For all the autopilot skeptics, this one is for you! According to the latest stats published by National Highway Traffic Safety Administration (NHTSA), Tesla’s Autopilot has resulted in 40 percent fewer crashes than with the cars without any driver-assistance technology. The agency has published their new report [PDF] in collaboration with IEEE Spectrum.
The report has come after investigations were launched in response to the fatal accident in June 2016, where a tractor trailer crashed into a Tesla Model S which was using Autopilot on a Florida highway. This was the first fatality involving Autopilot, raising many eyebrows at the technology’s safety and triggering an investigation.
Tesla’s Autopilot recently made all the headlines as it was praised for “predicting” a crash before it ever happened, and possibly saving the passengers’ life using the auto braking feature. The autopilot comes with a sensor that applies car’s brakes when it detects any obstacle in front of the car without any input from the driver, while its cruise control takes note of the speed of the car. Autopilot also has automatic lane changing and parking capabilities, which means it has all the tools to can save an inattentive driver’s life and limb.
In the case of the Florida tragedy, the Automatic Emergency Braking didn’t deploy or warn the driver before the accident. However, the report essentially cleared the system of all blame since it says the cars’ automatic braking is only designed for rear-end collisions, meaning it can’t detect and respond to a side collision. This leads to the conclusion that it wasn’t the technology malfunctioning that resulted in the fatal collision, but solely the inattentiveness of the driver.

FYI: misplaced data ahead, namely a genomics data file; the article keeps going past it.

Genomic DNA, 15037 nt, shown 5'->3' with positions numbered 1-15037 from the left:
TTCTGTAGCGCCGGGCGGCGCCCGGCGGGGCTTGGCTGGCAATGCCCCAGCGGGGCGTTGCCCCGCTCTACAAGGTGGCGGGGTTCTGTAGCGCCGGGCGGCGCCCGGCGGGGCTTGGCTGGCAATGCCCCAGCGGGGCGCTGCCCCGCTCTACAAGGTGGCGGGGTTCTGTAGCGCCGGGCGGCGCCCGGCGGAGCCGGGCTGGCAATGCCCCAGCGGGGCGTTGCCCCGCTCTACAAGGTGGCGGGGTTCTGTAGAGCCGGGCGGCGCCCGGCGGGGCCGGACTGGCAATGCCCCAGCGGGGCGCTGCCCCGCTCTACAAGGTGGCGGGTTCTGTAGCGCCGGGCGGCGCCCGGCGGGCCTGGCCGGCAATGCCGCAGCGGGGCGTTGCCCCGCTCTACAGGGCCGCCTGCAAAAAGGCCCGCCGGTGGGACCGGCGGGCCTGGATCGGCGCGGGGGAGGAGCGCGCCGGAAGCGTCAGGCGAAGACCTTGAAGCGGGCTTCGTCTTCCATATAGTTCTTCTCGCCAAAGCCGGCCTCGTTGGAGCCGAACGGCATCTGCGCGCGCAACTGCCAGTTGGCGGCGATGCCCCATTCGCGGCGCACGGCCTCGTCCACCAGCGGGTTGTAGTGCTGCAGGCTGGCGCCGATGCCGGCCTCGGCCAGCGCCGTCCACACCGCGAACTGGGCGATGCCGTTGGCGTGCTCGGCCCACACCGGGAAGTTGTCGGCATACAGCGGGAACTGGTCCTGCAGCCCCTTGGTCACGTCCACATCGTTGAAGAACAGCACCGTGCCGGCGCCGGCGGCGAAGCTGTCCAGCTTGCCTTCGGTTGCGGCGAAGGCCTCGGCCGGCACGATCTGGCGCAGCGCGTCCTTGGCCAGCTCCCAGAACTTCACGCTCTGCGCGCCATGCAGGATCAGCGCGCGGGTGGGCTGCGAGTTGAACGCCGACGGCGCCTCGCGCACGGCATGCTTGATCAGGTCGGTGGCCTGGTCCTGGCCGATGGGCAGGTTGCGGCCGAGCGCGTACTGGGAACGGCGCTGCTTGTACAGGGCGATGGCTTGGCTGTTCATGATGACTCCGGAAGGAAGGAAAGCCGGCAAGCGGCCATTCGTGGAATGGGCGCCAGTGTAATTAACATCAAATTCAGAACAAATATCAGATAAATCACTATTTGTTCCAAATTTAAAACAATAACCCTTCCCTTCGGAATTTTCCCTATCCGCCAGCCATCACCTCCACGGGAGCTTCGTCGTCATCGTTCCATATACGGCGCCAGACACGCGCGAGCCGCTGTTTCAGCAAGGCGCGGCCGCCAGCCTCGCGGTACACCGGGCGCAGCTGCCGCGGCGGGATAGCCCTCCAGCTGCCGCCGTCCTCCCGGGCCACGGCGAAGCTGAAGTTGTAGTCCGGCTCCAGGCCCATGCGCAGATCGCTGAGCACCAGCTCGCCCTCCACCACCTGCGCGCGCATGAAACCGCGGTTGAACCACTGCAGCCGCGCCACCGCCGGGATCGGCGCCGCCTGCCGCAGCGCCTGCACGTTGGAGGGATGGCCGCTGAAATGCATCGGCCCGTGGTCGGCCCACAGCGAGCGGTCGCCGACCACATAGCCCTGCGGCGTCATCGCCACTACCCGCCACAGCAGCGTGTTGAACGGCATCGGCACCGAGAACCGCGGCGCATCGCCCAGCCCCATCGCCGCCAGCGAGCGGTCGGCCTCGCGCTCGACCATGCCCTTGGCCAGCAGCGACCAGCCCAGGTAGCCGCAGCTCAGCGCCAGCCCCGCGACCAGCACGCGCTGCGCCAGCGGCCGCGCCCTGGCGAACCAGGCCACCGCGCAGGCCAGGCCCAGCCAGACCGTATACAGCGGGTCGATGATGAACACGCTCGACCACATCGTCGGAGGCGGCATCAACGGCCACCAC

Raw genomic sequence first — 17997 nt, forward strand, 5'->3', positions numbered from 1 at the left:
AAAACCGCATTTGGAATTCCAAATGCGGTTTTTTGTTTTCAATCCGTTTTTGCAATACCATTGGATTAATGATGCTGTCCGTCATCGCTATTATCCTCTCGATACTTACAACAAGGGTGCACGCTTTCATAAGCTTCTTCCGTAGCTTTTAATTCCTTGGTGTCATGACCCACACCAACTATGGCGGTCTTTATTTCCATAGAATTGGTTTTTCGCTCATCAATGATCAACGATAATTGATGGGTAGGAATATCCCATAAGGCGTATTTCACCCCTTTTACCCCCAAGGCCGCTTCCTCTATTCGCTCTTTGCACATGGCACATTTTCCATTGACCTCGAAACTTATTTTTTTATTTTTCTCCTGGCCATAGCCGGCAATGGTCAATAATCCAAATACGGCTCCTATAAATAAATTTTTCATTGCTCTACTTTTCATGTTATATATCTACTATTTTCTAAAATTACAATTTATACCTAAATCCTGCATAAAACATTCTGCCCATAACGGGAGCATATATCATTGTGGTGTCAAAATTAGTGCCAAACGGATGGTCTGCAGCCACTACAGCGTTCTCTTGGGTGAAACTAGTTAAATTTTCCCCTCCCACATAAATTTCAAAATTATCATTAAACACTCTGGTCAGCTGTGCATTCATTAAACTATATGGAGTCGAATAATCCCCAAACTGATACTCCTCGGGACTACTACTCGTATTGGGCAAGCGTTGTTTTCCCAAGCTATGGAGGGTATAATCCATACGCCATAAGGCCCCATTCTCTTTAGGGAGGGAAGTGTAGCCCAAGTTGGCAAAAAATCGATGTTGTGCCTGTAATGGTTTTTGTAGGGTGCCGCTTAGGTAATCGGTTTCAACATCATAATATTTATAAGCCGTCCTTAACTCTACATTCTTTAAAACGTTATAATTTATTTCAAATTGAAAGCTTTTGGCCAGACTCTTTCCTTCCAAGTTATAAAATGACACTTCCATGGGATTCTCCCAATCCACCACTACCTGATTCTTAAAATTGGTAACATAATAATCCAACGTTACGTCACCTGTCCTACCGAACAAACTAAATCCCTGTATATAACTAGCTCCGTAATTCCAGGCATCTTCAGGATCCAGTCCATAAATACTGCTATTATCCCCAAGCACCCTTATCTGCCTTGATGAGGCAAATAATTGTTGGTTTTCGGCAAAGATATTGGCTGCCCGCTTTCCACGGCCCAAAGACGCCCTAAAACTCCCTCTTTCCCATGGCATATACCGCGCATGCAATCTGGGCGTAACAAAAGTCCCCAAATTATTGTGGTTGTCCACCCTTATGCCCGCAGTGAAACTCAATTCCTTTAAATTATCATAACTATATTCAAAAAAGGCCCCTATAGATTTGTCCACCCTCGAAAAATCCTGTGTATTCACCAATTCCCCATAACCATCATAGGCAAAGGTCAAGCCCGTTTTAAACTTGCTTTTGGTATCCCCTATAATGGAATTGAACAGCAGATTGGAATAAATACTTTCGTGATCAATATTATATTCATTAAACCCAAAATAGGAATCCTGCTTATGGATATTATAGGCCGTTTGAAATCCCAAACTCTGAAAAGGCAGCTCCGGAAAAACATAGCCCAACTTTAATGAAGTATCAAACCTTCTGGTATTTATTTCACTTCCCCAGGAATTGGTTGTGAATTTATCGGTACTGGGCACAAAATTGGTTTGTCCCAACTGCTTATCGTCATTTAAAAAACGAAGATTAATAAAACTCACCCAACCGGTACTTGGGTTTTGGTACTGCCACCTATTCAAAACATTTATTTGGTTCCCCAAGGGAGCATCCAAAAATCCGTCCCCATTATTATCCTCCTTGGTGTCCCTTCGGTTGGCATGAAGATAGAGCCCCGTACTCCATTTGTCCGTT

The NHTSA report noted that the Tesla driver was distracted for at least seven seconds before the crash, and didn’t even try to brake or steer away from the truck.
The findings also hailed Tesla’s autosteer technology, which reportedly led to a marked reduction in Tesla crashes. The Autosteer system can detect road markings and other vehicles to help drivers stay in their lane, but only if the driver keeps hands on the wheel. If the driver removes his hands, the software gives multiple warnings before turning the technology off.
After the debut of Autosteer crashes have gone down by almost 40 percent for Teslas. Previously for every million miles, there were 1.3 crashes, and after the Autosteer there were only 0.8, as shown in the graphic above.
Although all Tesla cars now have full capability to drive autonomously, the law still forbids the drivers to let the car take the wheel entirely. But this report will surely go a long way in making people feel less wary about the autonomous cars, which as proven by stats, is safer than human drivers, at least in certain situations.
[h/t IEEE Spectrum]